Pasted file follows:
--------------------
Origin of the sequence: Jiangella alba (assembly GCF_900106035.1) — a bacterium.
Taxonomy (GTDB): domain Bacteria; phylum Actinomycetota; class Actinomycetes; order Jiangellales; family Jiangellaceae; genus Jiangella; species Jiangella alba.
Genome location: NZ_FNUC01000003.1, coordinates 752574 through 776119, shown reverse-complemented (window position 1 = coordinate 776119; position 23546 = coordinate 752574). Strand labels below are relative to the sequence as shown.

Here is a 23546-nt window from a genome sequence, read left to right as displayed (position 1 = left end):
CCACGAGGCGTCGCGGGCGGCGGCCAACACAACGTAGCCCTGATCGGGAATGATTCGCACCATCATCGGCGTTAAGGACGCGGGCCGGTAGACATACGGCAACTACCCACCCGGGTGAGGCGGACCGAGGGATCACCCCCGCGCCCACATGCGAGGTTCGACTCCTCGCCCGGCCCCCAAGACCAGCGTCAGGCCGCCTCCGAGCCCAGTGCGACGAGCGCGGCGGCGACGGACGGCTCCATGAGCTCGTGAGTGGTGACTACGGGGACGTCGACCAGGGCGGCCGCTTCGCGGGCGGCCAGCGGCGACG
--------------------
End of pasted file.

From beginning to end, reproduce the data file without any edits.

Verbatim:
Origin of the sequence: Jiangella alba (assembly GCF_900106035.1) — a bacterium.
Taxonomy (GTDB): domain Bacteria; phylum Actinomycetota; class Actinomycetes; order Jiangellales; family Jiangellaceae; genus Jiangella; species Jiangella alba.
Genome location: NZ_FNUC01000003.1, coordinates 752574 through 776119, shown reverse-complemented (window position 1 = coordinate 776119; position 23546 = coordinate 752574). Strand labels below are relative to the sequence as shown.

Here is a 23546-nt window from a genome sequence, read left to right as displayed (position 1 = left end):
CCACGAGGCGTCGCGGGCGGCGGCCAACACAACGTAGCCCTGATCGGGAATGATTCGCACCATCATCGGCGTTAAGGACGCGGGCCGGTAGACATACGGCAACTACCCACCCGGGTGAGGCGGACCGAGGGATCACCCCCGCGCCCACATGCGAGGTTCGACTCCTCGCCCGGCCCCCAAGACCAGCGTCAGGCCGCCTCCGAGCCCAGTGCGACGAGCGCGGCGGCGACGGACGGCTCCATGAGCTCGTGAGTGGTGACTACGGGGACGTCGACCAGGGCGGCCGCTTCGCGGGCGGCCAGCGGCGACG